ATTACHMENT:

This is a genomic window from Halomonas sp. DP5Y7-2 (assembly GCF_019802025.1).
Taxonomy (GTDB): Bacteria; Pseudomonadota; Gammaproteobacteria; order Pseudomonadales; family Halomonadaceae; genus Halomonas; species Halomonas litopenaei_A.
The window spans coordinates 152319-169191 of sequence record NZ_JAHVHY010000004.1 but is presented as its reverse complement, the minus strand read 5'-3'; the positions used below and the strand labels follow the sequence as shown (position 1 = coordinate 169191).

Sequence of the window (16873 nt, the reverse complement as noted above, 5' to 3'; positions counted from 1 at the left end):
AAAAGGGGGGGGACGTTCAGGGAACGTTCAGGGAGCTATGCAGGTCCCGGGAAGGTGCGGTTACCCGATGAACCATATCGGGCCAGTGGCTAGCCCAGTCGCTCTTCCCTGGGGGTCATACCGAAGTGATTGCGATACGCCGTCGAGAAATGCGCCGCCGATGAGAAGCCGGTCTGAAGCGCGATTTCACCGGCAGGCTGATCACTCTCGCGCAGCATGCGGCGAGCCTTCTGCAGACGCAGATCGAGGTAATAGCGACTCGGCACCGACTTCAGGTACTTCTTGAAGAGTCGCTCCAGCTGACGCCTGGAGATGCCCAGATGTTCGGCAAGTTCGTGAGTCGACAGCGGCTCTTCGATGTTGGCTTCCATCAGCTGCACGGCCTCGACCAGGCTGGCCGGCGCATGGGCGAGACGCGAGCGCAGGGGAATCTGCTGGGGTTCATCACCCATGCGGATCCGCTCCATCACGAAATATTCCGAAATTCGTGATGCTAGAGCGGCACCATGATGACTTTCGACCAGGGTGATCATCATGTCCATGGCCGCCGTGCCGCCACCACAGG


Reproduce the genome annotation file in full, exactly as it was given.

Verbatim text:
This is a genomic window from Halomonas sp. DP5Y7-2 (assembly GCF_019802025.1).
Taxonomy (GTDB): Bacteria; Pseudomonadota; Gammaproteobacteria; order Pseudomonadales; family Halomonadaceae; genus Halomonas; species Halomonas litopenaei_A.
The window spans coordinates 152319-169191 of sequence record NZ_JAHVHY010000004.1 but is presented as its reverse complement, the minus strand read 5'-3'; the positions used below and the strand labels follow the sequence as shown (position 1 = coordinate 169191).

Sequence of the window (16873 nt, the reverse complement as noted above, 5' to 3'; positions counted from 1 at the left end):
AAAAGGGGGGGGACGTTCAGGGAACGTTCAGGGAGCTATGCAGGTCCCGGGAAGGTGCGGTTACCCGATGAACCATATCGGGCCAGTGGCTAGCCCAGTCGCTCTTCCCTGGGGGTCATACCGAAGTGATTGCGATACGCCGTCGAGAAATGCGCCGCCGATGAGAAGCCGGTCTGAAGCGCGATTTCACCGGCAGGCTGATCACTCTCGCGCAGCATGCGGCGAGCCTTCTGCAGACGCAGATCGAGGTAATAGCGACTCGGCACCGACTTCAGGTACTTCTTGAAGAGTCGCTCCAGCTGACGCCTGGAGATGCCCAGATGTTCGGCAAGTTCGTGAGTCGACAGCGGCTCTTCGATGTTGGCTTCCATCAGCTGCACGGCCTCGACCAGGCTGGCCGGCGCATGGGCGAGACGCGAGCGCAGGGGAATCTGCTGGGGTTCATCACCCATGCGGATCCGCTCCATCACGAAATATTCCGAAATTCGTGATGCTAGAGCGGCACCATGATGACTTTCGACCAGGGTGATCATCATGTCCATGGCCGCCGTGCCGCCACCACAGG